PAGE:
Maxine Waters on the Los Angeles riots of 1992 (Rodney King riots):
"[Maxine] Waters has been criticized for her comments regarding the Los Angeles riots of 1992. In defense of the people that looted stores and damaged property, Waters said 'If you call it a riot it sounds like it was just a bunch of crazy people who went out and did bad things for no reason. I maintain it was somewhat understandable, if not acceptable. So I call it a rebellion.' She also said it was 'a spontaneous reaction to a lot of injustice' and 'The anger in my district is righteous. I'm just as angry as they are.' She responded to the mass looting of Korean-owned stores by saying: 'There were mothers who took this as an opportunity to take some milk, to take some bread, to take some shoes. They are not crooks. Everybody in the street was not a thug or a hood.'"
From David Horowitz's FrontpageMag.com /DiscoverTheNetworks.org:
"Throughout its history, one of RCP's [Revolutionary Communist Party's] principal objectives has been to foment civil unrest in the United States. The most notable example of such efforts occurred on April 29, 1992, when RCP members looted and trashed the downtown and government districts of Los Angeles, triggering the infamous Rodney King riots. During the days immediately preceding the violence, RCP -- which maintained close ties to the L.A. gangs known as the Crips and the Bloods -- had circulated throughout South Central Los Angeles a leaflet featuring a statement by RCP National Spokesman Carl Dix, titled 'It's Right To Rebel' -- a quote popularized by Mao Zedong.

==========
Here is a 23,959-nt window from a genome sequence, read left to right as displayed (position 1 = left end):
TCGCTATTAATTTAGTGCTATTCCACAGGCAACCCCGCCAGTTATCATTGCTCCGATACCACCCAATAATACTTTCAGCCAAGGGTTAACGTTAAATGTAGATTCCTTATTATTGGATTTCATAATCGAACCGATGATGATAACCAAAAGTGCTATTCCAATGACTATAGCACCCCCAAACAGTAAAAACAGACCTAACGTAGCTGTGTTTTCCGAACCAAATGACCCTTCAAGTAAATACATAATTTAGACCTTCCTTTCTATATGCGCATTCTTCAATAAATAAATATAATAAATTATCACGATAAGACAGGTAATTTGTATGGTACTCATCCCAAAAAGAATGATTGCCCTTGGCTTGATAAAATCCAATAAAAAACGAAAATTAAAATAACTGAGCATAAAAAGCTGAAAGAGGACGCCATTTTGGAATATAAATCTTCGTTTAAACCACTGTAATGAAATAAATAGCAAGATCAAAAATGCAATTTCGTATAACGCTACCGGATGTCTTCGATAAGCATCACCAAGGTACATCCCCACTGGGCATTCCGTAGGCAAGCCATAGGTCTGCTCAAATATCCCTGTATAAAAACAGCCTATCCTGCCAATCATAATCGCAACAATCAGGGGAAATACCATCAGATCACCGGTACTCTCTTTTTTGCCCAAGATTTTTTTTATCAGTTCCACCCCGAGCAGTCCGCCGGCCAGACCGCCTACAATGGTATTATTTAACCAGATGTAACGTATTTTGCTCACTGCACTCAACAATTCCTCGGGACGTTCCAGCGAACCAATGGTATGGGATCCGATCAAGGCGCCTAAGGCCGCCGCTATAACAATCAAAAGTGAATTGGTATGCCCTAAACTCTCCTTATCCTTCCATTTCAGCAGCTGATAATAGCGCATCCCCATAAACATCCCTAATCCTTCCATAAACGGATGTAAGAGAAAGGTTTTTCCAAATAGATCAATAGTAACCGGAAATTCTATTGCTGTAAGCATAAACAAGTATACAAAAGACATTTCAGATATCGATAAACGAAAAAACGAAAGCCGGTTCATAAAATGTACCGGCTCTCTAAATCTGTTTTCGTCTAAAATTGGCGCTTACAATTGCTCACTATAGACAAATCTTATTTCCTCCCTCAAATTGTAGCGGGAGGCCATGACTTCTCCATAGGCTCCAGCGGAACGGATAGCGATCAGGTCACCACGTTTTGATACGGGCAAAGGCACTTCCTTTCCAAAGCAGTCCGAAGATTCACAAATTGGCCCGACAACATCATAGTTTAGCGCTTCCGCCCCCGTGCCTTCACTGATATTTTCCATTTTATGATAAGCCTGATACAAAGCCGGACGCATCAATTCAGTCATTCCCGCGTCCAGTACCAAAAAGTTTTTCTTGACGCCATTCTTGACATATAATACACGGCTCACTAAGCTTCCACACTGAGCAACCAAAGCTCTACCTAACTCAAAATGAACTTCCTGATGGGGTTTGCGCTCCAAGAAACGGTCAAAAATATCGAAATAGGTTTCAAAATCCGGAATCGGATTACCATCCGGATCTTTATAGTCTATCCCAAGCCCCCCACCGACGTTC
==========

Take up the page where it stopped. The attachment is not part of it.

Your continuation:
Encouraged by Dix, RCP activists helped lead the riots that would leave 58 people dead, more than 2,300 people injured, some 5,300 buildings burned, and $1 billion in property damaged or destroyed. On the ten-year anniversary of the rioting, RCP member Joseph Veale fondly recalled the violence as 'the most beautiful, the most heroic civil action in the history of the United States.'"
"The RCP [Revolutionary Communist Party] upheld the 1992 sometimes-violent unrest in Los Angeles and nationally as a 'rebellion' in the aftermath of the Rodney King verdicts. Then-LAPD chief Daryl Gates alleged that the RCP was involved in the 'riots'. Los Angeles has long been one of the RCP's larger and more active branches. William 'Mobile' Shaw was a local leader who recently passed and received public commendation from the party."
"I maintain it was somewhat understandable, if not acceptable. So I call it a rebellion."--Maxine Waters
The reason why I suggest that this is a civil rights case, no matter what background the individual has -- civil rights belong to all Americans -- is that sometimes a federal law has to say the protection of this child's life is superior to state law and federal law trumps state law in terms of protecting his life.